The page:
New EEF survey shows only half of UK manufacturers think Britain is a competitive place to do business, saying strong sterling, volatile markets, EU referendum pose big risks for 2016

 
Lauren Fedor
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Just 56 per cent of British manufacturers polled said they view the UK as a competitive location for manufacturing (Source: Getty)

Britain is “losing its gloss” as a global leader in manufacturing, according to a new poll out today from the EEF.

The annual survey, conducted by the EEF and Aldermore, found that just 56 per cent of British manufacturers view the UK as a competitive location for manufacturing, down dramatically from the 70 per cent recorded the previous year. More than one-third of manufacturers polled pointed to upward pressure on business costs in Britain as a risk to growth.

“The gloom that took the shine off UK manufacturing’s performance in 2015 is set to continue into 2016,” EEF chief executive Terry Scuoler said, adding: “Last week’s warning from the chancellor about a dangerous cocktail of economic risks chimes with concerns reported by manufacturers.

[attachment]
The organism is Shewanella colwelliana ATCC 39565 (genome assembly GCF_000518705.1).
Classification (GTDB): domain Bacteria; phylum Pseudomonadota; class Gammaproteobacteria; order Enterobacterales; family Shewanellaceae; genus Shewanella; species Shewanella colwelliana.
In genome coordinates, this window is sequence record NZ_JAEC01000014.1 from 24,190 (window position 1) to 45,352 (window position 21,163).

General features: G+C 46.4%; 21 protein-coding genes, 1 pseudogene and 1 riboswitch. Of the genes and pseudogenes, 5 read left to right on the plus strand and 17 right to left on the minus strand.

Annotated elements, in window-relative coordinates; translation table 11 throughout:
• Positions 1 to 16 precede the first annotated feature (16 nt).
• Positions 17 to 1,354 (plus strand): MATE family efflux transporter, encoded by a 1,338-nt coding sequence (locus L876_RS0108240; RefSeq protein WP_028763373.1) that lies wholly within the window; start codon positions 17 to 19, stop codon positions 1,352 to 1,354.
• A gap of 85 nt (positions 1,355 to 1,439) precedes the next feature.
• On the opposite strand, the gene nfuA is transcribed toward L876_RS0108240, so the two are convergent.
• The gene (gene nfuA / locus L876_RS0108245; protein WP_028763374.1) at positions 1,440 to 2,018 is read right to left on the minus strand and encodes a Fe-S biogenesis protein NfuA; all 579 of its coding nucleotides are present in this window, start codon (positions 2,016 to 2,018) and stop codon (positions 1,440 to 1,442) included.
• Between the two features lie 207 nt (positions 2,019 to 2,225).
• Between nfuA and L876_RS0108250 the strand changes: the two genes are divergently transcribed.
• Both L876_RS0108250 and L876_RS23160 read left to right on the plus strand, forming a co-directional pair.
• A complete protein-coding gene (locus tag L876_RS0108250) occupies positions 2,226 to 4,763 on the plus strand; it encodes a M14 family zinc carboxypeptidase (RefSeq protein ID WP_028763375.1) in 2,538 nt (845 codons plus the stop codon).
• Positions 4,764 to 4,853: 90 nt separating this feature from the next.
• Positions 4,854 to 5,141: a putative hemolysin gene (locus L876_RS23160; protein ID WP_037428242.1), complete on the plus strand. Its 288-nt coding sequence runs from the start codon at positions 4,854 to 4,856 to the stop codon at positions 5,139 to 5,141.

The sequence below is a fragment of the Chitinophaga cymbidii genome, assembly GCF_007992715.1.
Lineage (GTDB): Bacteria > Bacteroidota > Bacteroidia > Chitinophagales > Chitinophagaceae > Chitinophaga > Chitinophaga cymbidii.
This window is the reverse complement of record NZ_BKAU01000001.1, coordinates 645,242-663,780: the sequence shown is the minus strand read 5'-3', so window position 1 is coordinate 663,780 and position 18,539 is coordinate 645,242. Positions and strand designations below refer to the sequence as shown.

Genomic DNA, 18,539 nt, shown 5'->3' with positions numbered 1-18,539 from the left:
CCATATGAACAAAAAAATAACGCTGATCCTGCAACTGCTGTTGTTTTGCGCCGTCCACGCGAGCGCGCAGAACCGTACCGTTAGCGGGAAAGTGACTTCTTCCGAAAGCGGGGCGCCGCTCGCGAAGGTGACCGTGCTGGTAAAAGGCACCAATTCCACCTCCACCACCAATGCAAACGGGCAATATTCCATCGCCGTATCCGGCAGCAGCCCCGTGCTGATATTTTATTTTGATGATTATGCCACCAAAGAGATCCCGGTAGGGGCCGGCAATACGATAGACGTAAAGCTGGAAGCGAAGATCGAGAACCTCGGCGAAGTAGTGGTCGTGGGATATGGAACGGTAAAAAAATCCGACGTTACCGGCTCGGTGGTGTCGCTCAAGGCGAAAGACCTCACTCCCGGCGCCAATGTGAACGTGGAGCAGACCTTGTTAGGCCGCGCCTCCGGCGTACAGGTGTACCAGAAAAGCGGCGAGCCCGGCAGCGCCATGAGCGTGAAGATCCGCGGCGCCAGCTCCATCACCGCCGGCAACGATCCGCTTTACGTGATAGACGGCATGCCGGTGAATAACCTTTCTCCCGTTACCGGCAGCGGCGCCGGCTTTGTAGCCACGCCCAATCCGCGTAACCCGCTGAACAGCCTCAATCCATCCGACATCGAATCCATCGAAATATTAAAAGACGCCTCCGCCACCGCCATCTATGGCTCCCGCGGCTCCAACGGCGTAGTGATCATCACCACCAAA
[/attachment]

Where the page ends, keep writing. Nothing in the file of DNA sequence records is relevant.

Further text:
“With worries also extending to the competitiveness of the UK business environment this is a wake-up-call and I would urge the government to continue to work proactively with industry to mitigate risks and boost opportunities for our sector.”

Manufacturers polled cited concerns about global economic volatility as major risks for their business this year, with 42 per cent of respondents saying significant movements in exchange rates would be among the top risks they face. Other highly-cited risks included economic volatility in a major market (36 per cent) and uncertainty around Britain’ place in the European Union (36 per cent).

Carl D’Ammassa, a group managing director at Aldermore, said the survey “highlight(ed) the challenges that UK manufacturers are facing reinforces the belief that 2016 will be another tricky year for the industry”, but struck an optimistic note when he added that businesses “have their eyes open to mounting risks and are putting strategies in place to manage them”.

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